Pandemic forces uni student’s contact hours down from 28 to 1.5 a week

And yet the Russell Group says that safety net policies aren’t ‘necessary’ this year


A university student has criticised the Russell Group’s stance on safety nets after her contact hours went from 28 hours a week last academic year to just 1.5 hours a week this term.

Abbie Tweedle, who is a second year biosciences student at the University of Reading, recently compared her first-year timetable to her second year one and was met with a “stark” difference.

She told The Tab: “I suppose I’ve just noticed it because I was used to being an active student pretty much 9-5 every day last year, and for all of the last term, I was lucky to have an hour of contact a week.

“It’s frustrating because the majority of lecturers and students seem to be working even harder than before, but the quality of learning just can’t be matched.”

Abbie’s contact hours last year (left) and this year (right)

Last year, Abbie’s timetable was full of tutorials, lectures and practicals. This year it is sparse, and with lockdown this term, even her remaining practicals have been cancelled.

Abbie was inspired to compare the two timetables after the Russell Group released a statement last week, saying that no detriment policies aren’t “necessary” this year.

The group, which represents 24 universities, said the decision was taken because it has a duty to protect “academic standards” and to uphold the “integrity” of Russell Group university degrees.

The Russell Group doesn’t include Reading, Abbie’s uni, but she felt compelled to argue against its stance as she believes safety nets should be available for all unis.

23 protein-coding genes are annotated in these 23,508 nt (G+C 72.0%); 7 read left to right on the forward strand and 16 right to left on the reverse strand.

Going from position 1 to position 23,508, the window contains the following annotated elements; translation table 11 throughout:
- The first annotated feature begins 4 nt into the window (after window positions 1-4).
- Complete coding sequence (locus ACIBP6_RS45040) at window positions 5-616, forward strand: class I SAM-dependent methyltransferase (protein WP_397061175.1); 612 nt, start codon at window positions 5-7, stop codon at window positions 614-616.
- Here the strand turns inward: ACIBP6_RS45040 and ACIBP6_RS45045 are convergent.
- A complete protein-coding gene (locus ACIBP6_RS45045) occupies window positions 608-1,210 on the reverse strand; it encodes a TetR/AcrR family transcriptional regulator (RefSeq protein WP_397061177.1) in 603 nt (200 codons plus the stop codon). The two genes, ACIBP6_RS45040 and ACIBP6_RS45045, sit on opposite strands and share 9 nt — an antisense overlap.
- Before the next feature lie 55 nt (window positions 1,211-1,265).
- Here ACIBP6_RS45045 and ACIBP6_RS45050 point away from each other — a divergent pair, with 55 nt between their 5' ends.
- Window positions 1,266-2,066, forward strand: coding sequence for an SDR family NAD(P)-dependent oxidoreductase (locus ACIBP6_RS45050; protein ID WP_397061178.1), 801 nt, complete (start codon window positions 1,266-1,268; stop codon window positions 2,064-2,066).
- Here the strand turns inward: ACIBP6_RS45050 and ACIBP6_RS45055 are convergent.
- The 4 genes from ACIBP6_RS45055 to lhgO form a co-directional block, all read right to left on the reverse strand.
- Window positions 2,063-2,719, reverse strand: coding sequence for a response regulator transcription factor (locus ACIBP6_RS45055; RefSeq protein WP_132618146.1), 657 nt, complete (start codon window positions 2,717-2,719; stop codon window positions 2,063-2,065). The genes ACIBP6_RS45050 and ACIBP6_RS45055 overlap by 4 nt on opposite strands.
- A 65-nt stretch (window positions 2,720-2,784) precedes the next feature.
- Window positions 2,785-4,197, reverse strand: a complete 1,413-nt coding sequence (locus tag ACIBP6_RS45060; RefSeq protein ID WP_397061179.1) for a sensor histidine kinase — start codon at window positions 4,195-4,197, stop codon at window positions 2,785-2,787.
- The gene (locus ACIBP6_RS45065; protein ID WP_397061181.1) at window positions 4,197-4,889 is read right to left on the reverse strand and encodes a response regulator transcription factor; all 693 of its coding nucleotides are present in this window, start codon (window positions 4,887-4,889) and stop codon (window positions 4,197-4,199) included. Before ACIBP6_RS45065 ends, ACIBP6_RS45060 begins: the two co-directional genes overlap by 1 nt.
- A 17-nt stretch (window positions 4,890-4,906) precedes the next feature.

“They were available for students in the same position last year so I don’t see why we are being denied them. Last year, under time pressure, my university introduced the CIP (circumstances impact process) so students in second and third year wouldn’t have their grades impacted by factors out of their control (i.e the ongoing pandemic).

“This year, this has been returned to the standard extenuating circumstances system, where extensions can be granted to students where they can provide evidence that they are experiencing extreme personal circumstances that can impact their studies. This doesn’t seem reasonable this year as everyone’s circumstances are exceptional.”

Abbie also feels that university fees should be lowered, because this year is “not the same experience” as the one she agreed to pay £9,000 for.

“If the open university can offer online degrees for £3,000 a year, I don’t see how the £9,250 can be justified by these universities,” she told The Tab.

“I was happy to enrol in my degree in 2019 knowing the expenses but now we are unable to have lecturer interactions, meet other students, participate in practical and seminars and access the technology that our universities offer, it’s simply not the same experience and shouldn’t, therefore, bear the same costs.”

A spokesman for the University of Reading said: “It is difficult to draw conclusions about teaching quality from two snapshots of a weekly timetable from two different years of study. Across a three or four year degree course, some weeks have more timetabled sessions than others.

“Due to the current lockdown, some practical classes have had to be been rescheduled to later in the term. Students are also expected to participate in recorded online lectures and classes, as well as independent study. These are not timetabled and can be completed whenever a student chooses.

“We are sympathetic to students whose experience of University life right now may not be what they anticipated a year ago. While sessions have been moved online for the time being students are still receiving high-quality teaching and access to a full range of study, welfare and support services and materials.

“Reading students have shown remarkable resilience and strength of spirit in difficult circumstances. We are proud of how they have continued to focus on their studies while helping each other, with many also volunteering in the NHS or using their skills to help charities and community groups, for example.”

Related stories recommended by this writer:

New year, new garms: The best Looks in Lockdown this week

BREAKING: Newcastle University to give students safety net for this year

Salford Uni offers students £1,000 in rent rebate even if they have a private landlord